IRS Commissioner John Koskinen and National Taxpayer Advocate Nina Olson have for months been locked in a dispute over what the agency's future state initiative will mean for the 20 million U.S. taxpayers who still file their tax returns on paper; how the poor without access to the Internet and elderly without inclination to learn it will be served; and what risks and rewards tax practitioners and taxpayers will need to balance if the program is to be a success. In fact, Olson made the initiative the focus of her most recent report to Congress, saying the future state vision "redefines tax administration into a class system, where only taxpayers who are the most noncompliant or who can 'pay to play' will receive concierge-level service or personal attention."
Yet as exclusive interviews with Tax Analysts showed in recent days, the commissioner and the taxpayer advocate are agreed on many aspects of the IRS's future state program. Olson said the two agree on the benefits of online taxpayer accounts. And Koskinen said the IRS remains committed to serving taxpayers on their own terms, including over the phone.
Koskinen and Olson will square off on the agency's future state vision February 23 in Washington, when Olson holds a public forum on the topic, at which Koskinen is scheduled to speak. The discussions on February 23 should reveal hitherto unpublicized elements of the IRS's grand plan, likely spawning as many questions as answers.
Future State Overview
The IRS's future state vision, elements of which were referred to within the IRS as its "concept of operations" (CONOPS), is the subject of a series of documents recently provided to Tax Analysts. The documents describe what those terms mean and how the agency's operating divisions -- Wage and Investment, Small Business/Self-Employed, Large Business and International, and Tax-Exempt and Government Entities -- are developing and implementing projects targeted at better equipping IRS employees and improving taxpayer compliance. They also note the establishment of a new research, applied analytics, and statistics (RAAS) organization to drive the IRS's ability to innovate and perform data-driven decision-making.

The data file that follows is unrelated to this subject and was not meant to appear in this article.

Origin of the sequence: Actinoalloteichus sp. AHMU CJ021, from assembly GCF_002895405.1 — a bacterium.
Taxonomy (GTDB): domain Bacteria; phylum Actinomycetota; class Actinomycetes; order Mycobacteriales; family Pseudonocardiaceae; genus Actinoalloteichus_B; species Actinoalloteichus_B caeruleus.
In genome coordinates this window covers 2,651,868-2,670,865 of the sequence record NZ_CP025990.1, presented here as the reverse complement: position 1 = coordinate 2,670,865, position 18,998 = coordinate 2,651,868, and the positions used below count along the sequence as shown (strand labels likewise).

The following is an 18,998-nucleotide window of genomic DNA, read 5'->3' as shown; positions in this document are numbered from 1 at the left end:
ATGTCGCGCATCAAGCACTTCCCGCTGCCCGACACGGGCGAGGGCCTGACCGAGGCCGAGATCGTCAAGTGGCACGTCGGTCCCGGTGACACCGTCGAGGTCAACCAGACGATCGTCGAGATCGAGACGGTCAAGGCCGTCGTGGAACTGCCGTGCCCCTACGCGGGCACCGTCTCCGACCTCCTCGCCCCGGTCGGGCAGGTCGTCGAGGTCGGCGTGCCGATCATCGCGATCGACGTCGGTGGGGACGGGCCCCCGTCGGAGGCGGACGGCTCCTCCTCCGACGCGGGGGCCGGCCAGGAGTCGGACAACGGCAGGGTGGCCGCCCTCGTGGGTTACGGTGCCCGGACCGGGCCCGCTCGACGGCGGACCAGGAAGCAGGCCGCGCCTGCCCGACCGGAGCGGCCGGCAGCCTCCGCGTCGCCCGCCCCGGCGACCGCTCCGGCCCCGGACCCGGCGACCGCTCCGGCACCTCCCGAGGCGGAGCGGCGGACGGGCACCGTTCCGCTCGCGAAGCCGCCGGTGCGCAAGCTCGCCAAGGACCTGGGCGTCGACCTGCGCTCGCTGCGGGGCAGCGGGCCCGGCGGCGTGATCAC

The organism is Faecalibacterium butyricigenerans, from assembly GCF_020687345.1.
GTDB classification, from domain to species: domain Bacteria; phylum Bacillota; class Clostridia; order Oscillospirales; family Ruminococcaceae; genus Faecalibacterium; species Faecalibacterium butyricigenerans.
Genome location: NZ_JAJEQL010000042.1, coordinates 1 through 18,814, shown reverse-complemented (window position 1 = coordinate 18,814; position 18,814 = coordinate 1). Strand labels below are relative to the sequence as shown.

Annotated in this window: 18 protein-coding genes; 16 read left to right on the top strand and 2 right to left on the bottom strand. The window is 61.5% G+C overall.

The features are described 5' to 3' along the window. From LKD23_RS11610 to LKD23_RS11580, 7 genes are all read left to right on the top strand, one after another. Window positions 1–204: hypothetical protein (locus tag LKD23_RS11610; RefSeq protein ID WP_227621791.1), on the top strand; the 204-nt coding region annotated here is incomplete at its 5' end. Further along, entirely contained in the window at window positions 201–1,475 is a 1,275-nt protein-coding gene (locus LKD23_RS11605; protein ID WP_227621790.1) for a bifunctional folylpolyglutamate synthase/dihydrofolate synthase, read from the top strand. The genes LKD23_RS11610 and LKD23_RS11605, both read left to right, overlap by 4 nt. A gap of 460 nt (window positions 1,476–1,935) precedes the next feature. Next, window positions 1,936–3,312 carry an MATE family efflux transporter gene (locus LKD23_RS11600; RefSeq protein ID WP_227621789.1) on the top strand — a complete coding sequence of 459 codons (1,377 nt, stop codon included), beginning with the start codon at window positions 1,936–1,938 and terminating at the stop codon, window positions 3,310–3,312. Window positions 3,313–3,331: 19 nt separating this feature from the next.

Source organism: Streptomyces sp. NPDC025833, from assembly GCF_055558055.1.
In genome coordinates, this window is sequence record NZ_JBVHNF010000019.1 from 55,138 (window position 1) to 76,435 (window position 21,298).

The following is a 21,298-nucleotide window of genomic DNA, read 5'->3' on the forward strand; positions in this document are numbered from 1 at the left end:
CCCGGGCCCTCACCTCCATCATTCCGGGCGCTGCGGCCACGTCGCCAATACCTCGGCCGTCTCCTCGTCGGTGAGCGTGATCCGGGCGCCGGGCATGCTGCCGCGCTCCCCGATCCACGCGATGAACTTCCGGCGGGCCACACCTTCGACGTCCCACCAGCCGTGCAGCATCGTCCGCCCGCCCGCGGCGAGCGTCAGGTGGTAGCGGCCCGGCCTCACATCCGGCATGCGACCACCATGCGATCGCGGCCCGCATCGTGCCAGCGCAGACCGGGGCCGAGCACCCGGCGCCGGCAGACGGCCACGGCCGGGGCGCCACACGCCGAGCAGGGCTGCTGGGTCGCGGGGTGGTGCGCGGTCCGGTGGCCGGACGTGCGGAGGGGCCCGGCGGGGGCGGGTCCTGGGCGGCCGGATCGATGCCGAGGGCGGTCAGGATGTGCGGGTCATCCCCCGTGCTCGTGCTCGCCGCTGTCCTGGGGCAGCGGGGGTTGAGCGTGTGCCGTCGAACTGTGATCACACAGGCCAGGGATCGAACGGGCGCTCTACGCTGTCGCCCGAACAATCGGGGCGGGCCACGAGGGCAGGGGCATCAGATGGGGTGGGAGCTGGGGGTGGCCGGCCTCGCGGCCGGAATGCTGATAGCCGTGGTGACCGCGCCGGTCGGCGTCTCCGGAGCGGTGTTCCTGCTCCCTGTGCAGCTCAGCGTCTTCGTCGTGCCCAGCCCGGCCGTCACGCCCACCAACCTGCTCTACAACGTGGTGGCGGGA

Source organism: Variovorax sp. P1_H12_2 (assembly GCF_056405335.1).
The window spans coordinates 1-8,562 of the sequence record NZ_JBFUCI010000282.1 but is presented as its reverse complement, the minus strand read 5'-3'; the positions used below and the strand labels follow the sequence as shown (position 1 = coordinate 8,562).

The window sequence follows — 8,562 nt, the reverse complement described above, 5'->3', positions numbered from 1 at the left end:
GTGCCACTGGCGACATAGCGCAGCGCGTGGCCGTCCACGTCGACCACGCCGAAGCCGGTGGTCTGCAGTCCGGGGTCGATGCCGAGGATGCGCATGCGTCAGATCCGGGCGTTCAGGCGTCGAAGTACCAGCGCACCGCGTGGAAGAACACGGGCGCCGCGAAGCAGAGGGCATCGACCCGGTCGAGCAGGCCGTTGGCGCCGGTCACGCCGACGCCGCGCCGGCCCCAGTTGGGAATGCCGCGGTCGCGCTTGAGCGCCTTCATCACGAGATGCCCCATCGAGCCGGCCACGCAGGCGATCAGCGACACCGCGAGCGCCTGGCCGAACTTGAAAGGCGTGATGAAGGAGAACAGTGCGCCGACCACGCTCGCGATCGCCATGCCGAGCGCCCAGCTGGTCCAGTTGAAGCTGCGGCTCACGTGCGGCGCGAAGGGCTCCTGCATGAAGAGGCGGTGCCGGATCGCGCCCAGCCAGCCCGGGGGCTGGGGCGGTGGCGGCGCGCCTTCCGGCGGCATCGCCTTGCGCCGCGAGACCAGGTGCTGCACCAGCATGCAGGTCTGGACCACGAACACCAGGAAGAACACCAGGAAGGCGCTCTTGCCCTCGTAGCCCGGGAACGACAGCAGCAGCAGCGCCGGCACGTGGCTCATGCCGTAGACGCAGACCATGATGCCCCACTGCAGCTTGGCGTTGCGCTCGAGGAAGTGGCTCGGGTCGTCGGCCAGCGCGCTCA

According to the documents, the IRS's future state vision for the next three to five years involves looking at the future in a more comprehensive way to give taxpayers "a more complete online experience," improve taxpayer service, and provide greater security. Together, they flesh out proposals that Koskinen has mentioned in remarks delivered across the country since at least 2014 in which he has called for online taxpayer accounts and has said he wants taxpayers' interactions with the IRS to be similar to their interactions with financial institutions.
Altogether, the file constitutes the single most extensive public release about the Service's current long-term administration efforts.
In an interview February 17 and a follow-up February 19, Koskinen noted that some form of future state planning and implementation has been going on at the IRS at least since the 1998 Internal Revenue Service Restructuring and Reform Act (RRA 98). The Where's My Refund and Get Transcript apps -- allowing taxpayers to time the receipt of their refunds and to get taxpayer account documents, respectively -- are examples of future state projects, the commissioner noted.
'High Level of Abstraction'
In his interviews with Tax Analysts, the IRS commissioner repeatedly insisted that while the agency is pressing ahead with its future state plans, the process is "evolutionary," and many elements remain in flux.
"A lot [of the CONOPS] documents . . . are in a relatively high level of abstraction, but the direction we're going in, and the specific initiatives, all make good sense now," Koskinen said. "But I would stress . . . like anything, we have to make sure that we don't get locked in and are not able to adjust, to either additional thoughts from employees or stakeholders, or changes in the way the digital world operates."